Encourage Entrepreneurism Early
With the money from gifts, allowances, etc., kids have the necessary funds to practice financial planning and management. But earning money is vital to a sound financial future, so we need to help kids get in touch with their inner entrepreneur as early as possible.
Brainstorm “business” ideas with your kids; write it all down no matter how nutty or age inappropriate the ideas may be. Even though the list will eventually be whittled down to what is doable, it’s fun and gets them thinking creatively. Once you have settled on an idea, have a strategy session to build their business plan. Who are their customers? What costs are associated with the business? How much can they reasonably expect to charge? What can they do to set themselves apart from their competition? How will they get the word out? How much time can they devote to the business? If others are involved, how will profits be split up?
Be sure to point out the concept of continuous improvement; that successful businesses grow because they are always looking for ways to improve. And don’t forget to stress that for one reason or another, not all business ideas work out, but the key is to learn from experience, pull up your socks and keep following your dreams.
Some ideas for enterprising kids include:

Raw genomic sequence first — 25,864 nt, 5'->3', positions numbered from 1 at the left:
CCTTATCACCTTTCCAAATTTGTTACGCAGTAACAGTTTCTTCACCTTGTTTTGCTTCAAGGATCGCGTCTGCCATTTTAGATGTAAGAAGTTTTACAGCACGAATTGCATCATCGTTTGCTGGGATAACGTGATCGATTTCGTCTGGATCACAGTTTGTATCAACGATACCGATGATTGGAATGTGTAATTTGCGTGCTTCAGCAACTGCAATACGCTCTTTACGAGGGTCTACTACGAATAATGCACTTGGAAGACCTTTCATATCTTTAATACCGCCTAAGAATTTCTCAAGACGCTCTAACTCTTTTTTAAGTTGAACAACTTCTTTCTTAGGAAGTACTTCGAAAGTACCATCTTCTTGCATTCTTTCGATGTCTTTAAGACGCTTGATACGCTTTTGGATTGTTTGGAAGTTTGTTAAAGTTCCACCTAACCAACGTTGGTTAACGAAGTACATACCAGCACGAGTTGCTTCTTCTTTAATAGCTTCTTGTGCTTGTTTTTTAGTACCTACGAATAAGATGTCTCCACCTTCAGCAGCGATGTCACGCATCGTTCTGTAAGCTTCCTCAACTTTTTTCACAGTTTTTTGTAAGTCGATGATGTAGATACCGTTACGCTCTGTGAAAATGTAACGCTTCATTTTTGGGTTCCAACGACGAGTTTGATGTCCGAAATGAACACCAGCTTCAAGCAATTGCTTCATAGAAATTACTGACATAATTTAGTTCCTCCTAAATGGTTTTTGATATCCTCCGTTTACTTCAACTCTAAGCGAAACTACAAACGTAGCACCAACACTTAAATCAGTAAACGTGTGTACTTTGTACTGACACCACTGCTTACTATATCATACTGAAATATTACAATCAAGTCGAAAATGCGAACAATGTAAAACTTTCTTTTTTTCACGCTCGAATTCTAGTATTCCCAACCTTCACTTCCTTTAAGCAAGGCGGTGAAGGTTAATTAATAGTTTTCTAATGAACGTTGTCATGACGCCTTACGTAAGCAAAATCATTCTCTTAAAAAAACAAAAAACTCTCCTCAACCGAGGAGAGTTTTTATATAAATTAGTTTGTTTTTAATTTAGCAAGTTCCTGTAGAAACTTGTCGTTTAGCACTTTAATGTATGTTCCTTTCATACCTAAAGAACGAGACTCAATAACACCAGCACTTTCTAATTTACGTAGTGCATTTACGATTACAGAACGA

Selling toys that are no longer played with. My nephews do this on eBay, with parental supervision, and have become experts at it. If you or your kids aren’t up for that, an old fashioned yard sale is always a hit, and good quality toys are snapped up quickly.
Car washing. For tween and early teens, this can be very profitable. Our son and some neighbor boys set up a car wash business and made hundreds of dollars. They did it at the neighbor’s house because it had more passing cars, bought car wash soap and hosed and buffed up a storm. They made posters touting their dedication – noting what they were saving for (which escapes me now) and that washes were free, but donations were gladly accepted. Only one person took the free wash!
Lemonade stand. No getting around it; this is a tried and true old standby. But what might make it even better? Buy one, get one; choice of lemonade or iced tea – or an Arnie Palmer (half and half). Challenge your kids to break the mold!